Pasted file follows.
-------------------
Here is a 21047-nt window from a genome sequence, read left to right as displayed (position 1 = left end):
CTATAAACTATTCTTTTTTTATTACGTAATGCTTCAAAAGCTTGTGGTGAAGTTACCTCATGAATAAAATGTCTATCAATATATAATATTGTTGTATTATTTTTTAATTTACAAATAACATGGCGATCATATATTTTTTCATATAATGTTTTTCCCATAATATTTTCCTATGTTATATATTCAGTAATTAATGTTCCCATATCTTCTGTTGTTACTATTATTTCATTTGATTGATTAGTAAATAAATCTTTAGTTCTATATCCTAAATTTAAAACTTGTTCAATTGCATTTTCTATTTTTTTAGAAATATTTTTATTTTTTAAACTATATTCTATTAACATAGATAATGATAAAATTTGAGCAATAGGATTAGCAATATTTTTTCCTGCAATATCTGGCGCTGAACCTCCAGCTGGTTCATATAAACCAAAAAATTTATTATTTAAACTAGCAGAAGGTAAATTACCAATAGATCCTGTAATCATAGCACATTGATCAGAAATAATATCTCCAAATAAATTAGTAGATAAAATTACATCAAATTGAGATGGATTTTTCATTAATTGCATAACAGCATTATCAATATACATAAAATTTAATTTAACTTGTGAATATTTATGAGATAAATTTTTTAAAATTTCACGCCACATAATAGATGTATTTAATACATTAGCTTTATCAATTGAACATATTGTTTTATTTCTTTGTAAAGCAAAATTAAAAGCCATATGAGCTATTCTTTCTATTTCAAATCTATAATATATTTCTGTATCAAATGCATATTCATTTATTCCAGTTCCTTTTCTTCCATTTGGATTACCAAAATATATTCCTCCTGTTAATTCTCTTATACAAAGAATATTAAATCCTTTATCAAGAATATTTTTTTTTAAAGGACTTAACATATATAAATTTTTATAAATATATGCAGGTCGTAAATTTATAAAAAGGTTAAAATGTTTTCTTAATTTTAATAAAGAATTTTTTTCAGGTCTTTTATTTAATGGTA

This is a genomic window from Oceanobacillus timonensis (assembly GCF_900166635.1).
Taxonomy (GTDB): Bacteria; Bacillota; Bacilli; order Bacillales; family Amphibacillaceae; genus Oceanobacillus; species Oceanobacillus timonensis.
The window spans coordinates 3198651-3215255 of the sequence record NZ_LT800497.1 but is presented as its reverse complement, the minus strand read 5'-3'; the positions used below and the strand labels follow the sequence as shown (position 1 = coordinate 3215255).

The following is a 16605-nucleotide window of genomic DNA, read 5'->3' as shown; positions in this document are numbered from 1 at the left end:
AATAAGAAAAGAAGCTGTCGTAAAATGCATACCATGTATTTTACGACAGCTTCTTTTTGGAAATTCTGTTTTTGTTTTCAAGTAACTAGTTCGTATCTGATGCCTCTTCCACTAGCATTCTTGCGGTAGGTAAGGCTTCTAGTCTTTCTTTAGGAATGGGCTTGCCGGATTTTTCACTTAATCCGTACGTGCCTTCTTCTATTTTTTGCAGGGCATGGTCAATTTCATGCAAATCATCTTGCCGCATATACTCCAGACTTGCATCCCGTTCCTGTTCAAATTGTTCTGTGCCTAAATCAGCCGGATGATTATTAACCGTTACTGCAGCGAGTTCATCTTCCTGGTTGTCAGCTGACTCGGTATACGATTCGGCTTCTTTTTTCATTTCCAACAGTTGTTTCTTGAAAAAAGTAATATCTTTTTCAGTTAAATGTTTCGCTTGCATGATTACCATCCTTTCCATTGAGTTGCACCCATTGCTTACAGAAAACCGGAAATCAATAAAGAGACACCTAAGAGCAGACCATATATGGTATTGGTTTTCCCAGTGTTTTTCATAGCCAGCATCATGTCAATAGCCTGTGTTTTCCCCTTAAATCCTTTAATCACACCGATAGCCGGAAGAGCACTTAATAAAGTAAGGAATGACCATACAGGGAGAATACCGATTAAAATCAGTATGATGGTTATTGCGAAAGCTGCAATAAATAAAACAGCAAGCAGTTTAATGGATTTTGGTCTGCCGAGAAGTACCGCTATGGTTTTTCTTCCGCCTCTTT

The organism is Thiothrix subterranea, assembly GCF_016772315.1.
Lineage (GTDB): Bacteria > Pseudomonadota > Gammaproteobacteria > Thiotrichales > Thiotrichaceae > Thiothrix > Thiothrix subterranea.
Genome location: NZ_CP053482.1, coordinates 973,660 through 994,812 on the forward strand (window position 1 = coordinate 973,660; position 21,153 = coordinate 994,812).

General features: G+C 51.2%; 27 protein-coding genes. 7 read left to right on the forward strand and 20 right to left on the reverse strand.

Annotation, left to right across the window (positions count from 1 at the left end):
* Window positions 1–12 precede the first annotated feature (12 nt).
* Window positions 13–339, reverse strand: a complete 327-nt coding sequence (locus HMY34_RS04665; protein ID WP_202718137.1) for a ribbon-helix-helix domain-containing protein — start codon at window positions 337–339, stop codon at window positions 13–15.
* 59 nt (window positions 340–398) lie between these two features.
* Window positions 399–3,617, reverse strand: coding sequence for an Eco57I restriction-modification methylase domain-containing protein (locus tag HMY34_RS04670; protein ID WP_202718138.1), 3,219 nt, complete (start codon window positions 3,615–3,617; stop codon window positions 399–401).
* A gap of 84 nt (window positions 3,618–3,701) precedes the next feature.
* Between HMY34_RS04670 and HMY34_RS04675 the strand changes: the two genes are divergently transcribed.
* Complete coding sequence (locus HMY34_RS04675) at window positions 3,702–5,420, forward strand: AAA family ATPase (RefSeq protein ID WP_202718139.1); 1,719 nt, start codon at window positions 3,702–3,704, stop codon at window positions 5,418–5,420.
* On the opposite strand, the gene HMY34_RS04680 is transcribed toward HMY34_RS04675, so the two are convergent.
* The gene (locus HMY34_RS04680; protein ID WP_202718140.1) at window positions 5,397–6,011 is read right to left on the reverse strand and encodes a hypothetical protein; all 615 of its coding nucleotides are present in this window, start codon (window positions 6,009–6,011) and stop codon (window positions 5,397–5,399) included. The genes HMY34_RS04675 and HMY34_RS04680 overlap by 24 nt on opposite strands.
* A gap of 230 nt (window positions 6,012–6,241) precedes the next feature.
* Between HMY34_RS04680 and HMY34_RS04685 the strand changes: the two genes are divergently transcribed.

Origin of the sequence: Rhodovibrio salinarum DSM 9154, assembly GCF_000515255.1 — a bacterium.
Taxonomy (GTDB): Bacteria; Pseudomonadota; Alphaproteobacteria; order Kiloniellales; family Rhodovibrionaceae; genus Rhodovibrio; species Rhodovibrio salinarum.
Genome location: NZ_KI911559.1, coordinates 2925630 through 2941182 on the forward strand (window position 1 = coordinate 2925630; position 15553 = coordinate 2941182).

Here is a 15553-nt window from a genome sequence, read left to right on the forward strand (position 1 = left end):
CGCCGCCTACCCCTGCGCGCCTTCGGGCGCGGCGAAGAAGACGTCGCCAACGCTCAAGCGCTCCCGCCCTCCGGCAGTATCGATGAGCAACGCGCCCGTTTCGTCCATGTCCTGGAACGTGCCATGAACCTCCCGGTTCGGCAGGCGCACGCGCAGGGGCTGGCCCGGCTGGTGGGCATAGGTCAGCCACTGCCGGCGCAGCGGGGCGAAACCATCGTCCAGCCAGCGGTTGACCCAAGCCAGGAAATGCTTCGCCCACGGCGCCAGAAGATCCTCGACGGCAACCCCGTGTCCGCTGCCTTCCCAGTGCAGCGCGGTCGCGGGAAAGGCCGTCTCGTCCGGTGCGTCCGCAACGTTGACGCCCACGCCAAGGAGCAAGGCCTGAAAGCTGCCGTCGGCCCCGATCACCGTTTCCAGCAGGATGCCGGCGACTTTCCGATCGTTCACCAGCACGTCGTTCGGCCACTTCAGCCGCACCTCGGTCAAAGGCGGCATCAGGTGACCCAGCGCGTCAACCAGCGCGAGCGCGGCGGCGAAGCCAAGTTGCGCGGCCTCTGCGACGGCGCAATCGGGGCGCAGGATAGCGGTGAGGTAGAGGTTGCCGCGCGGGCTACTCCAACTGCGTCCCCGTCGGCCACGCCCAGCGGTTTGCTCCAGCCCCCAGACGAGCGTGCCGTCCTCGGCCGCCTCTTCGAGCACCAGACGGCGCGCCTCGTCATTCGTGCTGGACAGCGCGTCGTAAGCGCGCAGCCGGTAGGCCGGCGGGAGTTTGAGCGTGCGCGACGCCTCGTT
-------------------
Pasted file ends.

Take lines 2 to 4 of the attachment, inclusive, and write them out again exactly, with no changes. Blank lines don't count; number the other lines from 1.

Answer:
CTATAAACTATTCTTTTTTTATTACGTAATGCTTCAAAAGCTTGTGGTGAAGTTACCTCATGAATAAAATGTCTATCAATATATAATATTGTTGTATTATTTTTTAATTTACAAATAACATGGCGATCATATATTTTTTCATATAATGTTTTTCCCATAATATTTTCCTATGTTATATATTCAGTAATTAATGTTCCCATATCTTCTGTTGTTACTATTATTTCATTTGATTGATTAGTAAATAAATCTTTAGTTCTATATCCTAAATTTAAAACTTGTTCAATTGCATTTTCTATTTTTTTAGAAATATTTTTATTTTTTAAACTATATTCTATTAACATAGATAATGATAAAATTTGAGCAATAGGATTAGCAATATTTTTTCCTGCAATATCTGGCGCTGAACCTCCAGCTGGTTCATATAAACCAAAAAATTTATTATTTAAACTAGCAGAAGGTAAATTACCAATAGATCCTGTAATCATAGCACATTGATCAGAAATAATATCTCCAAATAAATTAGTAGATAAAATTACATCAAATTGAGATGGATTTTTCATTAATTGCATAACAGCATTATCAATATACATAAAATTTAATTTAACTTGTGAATATTTATGAGATAAATTTTTTAAAATTTCACGCCACATAATAGATGTATTTAATACATTAGCTTTATCAATTGAACATATTGTTTTATTTCTTTGTAAAGCAAAATTAAAAGCCATATGAGCTATTCTTTCTATTTCAAATCTATAATATATTTCTGTATCAAATGCATATTCATTTATTCCAGTTCCTTTTCTTCCATTTGGATTACCAAAATATATTCCTCCTGTTAATTCTCTTATACAAAGAATATTAAATCCTTTATCAAGAATATTTTTTTTTAAAGGACTTAACATATATAAATTTTTATAAATATATGCAGGTCGTAAATTTATAAAAAGGTTAAAATGTTTTCTTAATTTTAATAAAGAATTTTTTTCAGGTCTTTTATTTAATGGTA

This is a genomic window from Oceanobacillus timonensis (assembly GCF_900166635.1).
Taxonomy (GTDB): Bacteria; Bacillota; Bacilli; order Bacillales; family Amphibacillaceae; genus Oceanobacillus; species Oceanobacillus timonensis.